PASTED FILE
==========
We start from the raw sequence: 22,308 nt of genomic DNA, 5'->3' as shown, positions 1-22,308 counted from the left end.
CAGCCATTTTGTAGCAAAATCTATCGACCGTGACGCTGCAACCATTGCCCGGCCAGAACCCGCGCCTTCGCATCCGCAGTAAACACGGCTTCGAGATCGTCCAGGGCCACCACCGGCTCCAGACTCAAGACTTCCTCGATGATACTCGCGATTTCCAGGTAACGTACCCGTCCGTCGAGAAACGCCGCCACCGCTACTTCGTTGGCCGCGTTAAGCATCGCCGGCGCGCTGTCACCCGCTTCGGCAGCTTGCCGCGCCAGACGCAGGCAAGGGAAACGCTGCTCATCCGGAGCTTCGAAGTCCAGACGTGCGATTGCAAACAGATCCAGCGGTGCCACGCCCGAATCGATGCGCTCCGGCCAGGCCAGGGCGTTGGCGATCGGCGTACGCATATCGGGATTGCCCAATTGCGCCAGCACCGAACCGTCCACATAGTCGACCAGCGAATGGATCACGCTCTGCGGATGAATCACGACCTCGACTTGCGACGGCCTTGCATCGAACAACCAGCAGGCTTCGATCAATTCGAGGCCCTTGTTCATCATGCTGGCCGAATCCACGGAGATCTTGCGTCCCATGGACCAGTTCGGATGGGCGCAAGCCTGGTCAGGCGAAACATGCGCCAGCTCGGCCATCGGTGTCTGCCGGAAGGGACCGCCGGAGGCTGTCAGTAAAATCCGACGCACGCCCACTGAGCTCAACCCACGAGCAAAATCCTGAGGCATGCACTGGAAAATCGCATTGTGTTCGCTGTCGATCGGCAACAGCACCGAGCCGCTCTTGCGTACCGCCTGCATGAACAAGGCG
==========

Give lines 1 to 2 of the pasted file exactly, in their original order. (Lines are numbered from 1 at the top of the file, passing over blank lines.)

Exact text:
We start from the raw sequence: 22,308 nt of genomic DNA, 5'->3' as shown, positions 1-22,308 counted from the left end.
CAGCCATTTTGTAGCAAAATCTATCGACCGTGACGCTGCAACCATTGCCCGGCCAGAACCCGCGCCTTCGCATCCGCAGTAAACACGGCTTCGAGATCGTCCAGGGCCACCACCGGCTCCAGACTCAAGACTTCCTCGATGATACTCGCGATTTCCAGGTAACGTACCCGTCCGTCGAGAAACGCCGCCACCGCTACTTCGTTGGCCGCGTTAAGCATCGCCGGCGCGCTGTCACCCGCTTCGGCAGCTTGCCGCGCCAGACGCAGGCAAGGGAAACGCTGCTCATCCGGAGCTTCGAAGTCCAGACGTGCGATTGCAAACAGATCCAGCGGTGCCACGCCCGAATCGATGCGCTCCGGCCAGGCCAGGGCGTTGGCGATCGGCGTACGCATATCGGGATTGCCCAATTGCGCCAGCACCGAACCGTCCACATAGTCGACCAGCGAATGGATCACGCTCTGCGGATGAATCACGACCTCGACTTGCGACGGCCTTGCATCGAACAACCAGCAGGCTTCGATCAATTCGAGGCCCTTGTTCATCATGCTGGCCGAATCCACGGAGATCTTGCGTCCCATGGACCAGTTCGGATGGGCGCAAGCCTGGTCAGGCGAAACATGCGCCAGCTCGGCCATCGGTGTCTGCCGGAAGGGACCGCCGGAGGCTGTCAGTAAAATCCGACGCACGCCCACTGAGCTCAACCCACGAGCAAAATCCTGAGGCATGCACTGGAAAATCGCATTGTGTTCGCTGTCGATCGGCAACAGCACCGAGCCGCTCTTGCGTACCGCCTGCATGAACAAGGCG